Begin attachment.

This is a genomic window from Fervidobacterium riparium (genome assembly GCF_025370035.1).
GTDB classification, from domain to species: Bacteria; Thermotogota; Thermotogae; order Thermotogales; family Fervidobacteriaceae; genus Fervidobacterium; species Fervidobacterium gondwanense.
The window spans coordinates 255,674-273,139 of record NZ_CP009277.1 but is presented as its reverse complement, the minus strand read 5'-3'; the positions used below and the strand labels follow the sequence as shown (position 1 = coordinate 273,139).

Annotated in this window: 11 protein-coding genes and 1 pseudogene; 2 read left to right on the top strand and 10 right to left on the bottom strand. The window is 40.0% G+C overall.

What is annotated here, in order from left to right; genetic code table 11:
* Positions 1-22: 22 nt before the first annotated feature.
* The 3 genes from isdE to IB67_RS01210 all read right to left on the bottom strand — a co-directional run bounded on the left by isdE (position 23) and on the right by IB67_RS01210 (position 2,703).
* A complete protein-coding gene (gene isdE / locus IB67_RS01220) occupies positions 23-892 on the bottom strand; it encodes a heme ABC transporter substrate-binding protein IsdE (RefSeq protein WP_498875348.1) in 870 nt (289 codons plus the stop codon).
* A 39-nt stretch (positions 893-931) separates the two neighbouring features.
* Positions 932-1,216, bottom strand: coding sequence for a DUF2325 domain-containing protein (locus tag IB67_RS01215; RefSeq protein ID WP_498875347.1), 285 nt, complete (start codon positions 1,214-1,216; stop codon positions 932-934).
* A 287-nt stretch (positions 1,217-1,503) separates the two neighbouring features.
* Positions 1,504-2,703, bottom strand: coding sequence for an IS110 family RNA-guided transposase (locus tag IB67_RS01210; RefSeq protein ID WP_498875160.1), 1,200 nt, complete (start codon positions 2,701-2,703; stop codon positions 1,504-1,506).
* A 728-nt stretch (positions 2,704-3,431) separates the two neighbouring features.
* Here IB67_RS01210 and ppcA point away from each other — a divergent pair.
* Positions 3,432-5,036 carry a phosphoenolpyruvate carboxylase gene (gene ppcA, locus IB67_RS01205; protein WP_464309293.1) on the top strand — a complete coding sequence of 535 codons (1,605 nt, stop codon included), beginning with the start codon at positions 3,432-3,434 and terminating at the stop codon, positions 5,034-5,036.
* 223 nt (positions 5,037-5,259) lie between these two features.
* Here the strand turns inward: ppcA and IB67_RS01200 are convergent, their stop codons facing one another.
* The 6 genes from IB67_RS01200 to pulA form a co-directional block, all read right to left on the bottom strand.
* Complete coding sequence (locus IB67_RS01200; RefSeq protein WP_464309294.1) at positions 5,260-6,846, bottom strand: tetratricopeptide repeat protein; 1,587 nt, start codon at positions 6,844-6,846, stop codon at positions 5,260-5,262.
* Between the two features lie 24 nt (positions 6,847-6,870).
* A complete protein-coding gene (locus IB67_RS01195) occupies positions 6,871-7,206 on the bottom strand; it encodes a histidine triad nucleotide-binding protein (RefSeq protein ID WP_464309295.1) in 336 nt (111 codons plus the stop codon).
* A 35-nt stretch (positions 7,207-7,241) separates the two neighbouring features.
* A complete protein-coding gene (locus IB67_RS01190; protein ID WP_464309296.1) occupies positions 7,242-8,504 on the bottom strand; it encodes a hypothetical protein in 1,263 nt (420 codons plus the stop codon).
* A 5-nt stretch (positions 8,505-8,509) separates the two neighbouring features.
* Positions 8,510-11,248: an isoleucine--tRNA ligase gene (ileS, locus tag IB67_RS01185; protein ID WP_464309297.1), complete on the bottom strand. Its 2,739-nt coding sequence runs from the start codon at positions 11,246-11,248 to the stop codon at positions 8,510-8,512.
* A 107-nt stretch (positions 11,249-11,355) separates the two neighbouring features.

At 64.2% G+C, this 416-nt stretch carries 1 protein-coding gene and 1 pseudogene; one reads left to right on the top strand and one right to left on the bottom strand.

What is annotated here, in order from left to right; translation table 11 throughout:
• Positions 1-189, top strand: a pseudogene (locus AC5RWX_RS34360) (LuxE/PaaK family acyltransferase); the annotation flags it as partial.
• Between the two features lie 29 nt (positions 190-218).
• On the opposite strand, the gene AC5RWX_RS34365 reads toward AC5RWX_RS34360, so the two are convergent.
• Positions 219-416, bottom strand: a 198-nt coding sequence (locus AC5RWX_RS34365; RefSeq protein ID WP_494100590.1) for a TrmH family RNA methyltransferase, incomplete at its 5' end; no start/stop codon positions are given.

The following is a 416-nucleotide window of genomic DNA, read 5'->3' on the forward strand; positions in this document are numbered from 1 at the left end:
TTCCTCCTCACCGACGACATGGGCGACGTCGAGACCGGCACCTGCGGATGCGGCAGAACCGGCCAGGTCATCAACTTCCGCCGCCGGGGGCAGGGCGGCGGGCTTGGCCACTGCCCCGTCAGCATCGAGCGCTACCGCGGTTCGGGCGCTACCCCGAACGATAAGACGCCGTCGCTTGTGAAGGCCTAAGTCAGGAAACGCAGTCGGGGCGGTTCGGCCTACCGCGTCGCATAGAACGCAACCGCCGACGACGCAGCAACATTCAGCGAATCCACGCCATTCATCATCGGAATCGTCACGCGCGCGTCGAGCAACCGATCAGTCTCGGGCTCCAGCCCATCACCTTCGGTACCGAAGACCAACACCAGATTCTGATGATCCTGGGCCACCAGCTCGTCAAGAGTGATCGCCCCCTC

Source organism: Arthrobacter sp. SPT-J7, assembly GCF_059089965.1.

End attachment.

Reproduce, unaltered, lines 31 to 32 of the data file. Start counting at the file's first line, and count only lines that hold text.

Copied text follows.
• On the opposite strand, the gene AC5RWX_RS34365 reads toward AC5RWX_RS34360, so the two are convergent.
• Positions 219-416, bottom strand: a 198-nt coding sequence (locus AC5RWX_RS34365; RefSeq protein ID WP_494100590.1) for a TrmH family RNA methyltransferase, incomplete at its 5' end; no start/stop codon positions are given.